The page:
The contributions to society of market-based economic systems are undeniable and impressive. Markets have mobilized knowledge to deliver significant advances in prosperity, in terms of greater economic wealth. For decades prosperity had been accompanied by equally impressive gains in progress in terms of improved social well-being. However, while prosperity continues to advance, particularly where markets are most efficient, progress seems to have stalled. Today, scholars are again questioning whether prosperity can adequately deliver progress. We answer, in this paper, that it can—but only if guided by a purpose that is not determined by the blind pursuit of market efficiency and profit maximization. We explain how a relentless pursuit of efficiency allocates resources towards ever greater prosperity but often away from progress. Closing the prosperity–progress gap, we argue, will require a broader role for firms that includes market-shaping. We define market-shaping as the paradoxical process of persistently pursuing a purpose by allocating resources in a way that, on the one hand, shelters them from the market’s forces of efficiency, and on the other hand, redefines what the market indicates is efficient. In this way, markets and firms can reinstate themselves as engines of both prosperity and progress."

Beyond Prosperity: How Market-Shaping Firms Advance Progress

Simoni, Michele;
2020

Abstract

The contributions to society of market-based economic systems are undeniable and impressive. Markets have mobilized knowledge to deliver significant advances in prosperity, in terms of greater economic wealth. For decades prosperity had been accompanied by equally impressive gains in progress in terms of improved social well-being. However, while prosperity continues to advance, particularly where markets are most efficient, progress seems to have stalled. Today, scholars are again questioning whether prosperity can adequately deliver progress. We answer, in this paper, that it can—but only if guided by a purpose that is not determined by the blind pursuit of market efficiency and profit maximization. We explain how a relentless pursuit of efficiency allocates resources towards ever greater prosperity but often away from progress. Closing the prosperity–progress gap, we argue, will require a broader role for firms that includes market-shaping. We define market-shaping as the paradoxical process of persistently pursuing a purpose by allocating resources in a way that, on the one hand, shelters them from the market’s forces of efficiency, and on the other hand, redefines what the market indicates is efficient. In this way, markets and firms can reinstate themselves as engines of both prosperity and progress."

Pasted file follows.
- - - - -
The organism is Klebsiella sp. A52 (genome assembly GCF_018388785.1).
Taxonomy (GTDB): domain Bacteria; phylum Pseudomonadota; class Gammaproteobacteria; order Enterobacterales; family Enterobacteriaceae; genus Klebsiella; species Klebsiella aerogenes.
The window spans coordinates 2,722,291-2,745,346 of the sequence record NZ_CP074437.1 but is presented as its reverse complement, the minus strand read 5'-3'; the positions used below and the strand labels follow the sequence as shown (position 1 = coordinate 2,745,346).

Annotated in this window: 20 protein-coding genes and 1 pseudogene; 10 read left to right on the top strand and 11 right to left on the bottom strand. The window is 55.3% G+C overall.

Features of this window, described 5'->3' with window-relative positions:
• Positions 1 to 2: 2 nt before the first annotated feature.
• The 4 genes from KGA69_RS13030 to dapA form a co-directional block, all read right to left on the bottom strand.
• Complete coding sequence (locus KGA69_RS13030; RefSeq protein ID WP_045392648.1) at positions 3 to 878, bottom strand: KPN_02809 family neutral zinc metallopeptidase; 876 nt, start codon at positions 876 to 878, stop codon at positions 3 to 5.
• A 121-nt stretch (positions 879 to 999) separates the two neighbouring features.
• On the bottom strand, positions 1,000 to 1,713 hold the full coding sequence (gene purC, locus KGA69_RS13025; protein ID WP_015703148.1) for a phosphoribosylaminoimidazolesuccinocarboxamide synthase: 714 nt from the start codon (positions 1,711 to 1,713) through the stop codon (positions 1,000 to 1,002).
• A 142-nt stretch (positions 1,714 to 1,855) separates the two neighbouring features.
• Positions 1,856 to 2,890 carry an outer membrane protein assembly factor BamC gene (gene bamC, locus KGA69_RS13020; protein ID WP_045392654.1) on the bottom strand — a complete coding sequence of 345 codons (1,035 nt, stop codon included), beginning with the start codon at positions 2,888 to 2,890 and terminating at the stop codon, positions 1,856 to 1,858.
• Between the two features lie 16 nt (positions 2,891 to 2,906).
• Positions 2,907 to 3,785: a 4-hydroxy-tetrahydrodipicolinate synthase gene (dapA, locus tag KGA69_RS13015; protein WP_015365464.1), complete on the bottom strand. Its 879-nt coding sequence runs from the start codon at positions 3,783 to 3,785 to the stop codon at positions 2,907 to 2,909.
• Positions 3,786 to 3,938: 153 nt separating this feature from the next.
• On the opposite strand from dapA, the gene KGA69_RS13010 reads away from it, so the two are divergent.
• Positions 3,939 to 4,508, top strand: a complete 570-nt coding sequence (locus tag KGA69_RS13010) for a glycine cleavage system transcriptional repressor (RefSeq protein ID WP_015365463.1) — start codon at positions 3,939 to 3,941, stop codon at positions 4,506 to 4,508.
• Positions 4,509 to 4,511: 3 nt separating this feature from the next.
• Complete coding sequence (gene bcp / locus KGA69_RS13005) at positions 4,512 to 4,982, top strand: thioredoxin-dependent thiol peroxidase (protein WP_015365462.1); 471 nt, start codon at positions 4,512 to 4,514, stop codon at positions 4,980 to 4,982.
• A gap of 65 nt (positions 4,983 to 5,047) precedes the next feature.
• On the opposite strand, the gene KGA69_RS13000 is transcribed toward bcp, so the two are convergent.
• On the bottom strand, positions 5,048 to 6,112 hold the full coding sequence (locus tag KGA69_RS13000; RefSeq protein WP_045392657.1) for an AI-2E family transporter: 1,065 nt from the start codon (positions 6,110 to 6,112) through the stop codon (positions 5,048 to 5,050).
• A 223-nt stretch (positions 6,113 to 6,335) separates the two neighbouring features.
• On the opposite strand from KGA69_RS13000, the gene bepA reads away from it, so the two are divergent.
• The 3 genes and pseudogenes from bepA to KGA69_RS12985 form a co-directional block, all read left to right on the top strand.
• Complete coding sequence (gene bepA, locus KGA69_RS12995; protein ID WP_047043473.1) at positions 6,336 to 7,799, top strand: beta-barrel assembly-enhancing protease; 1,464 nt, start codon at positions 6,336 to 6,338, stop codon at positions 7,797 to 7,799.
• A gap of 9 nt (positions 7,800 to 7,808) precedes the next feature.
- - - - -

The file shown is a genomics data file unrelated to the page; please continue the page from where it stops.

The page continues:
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Utilizza questo identificativo per citare o creare un link a questo documento: http://hdl.handle.net/11367/89190
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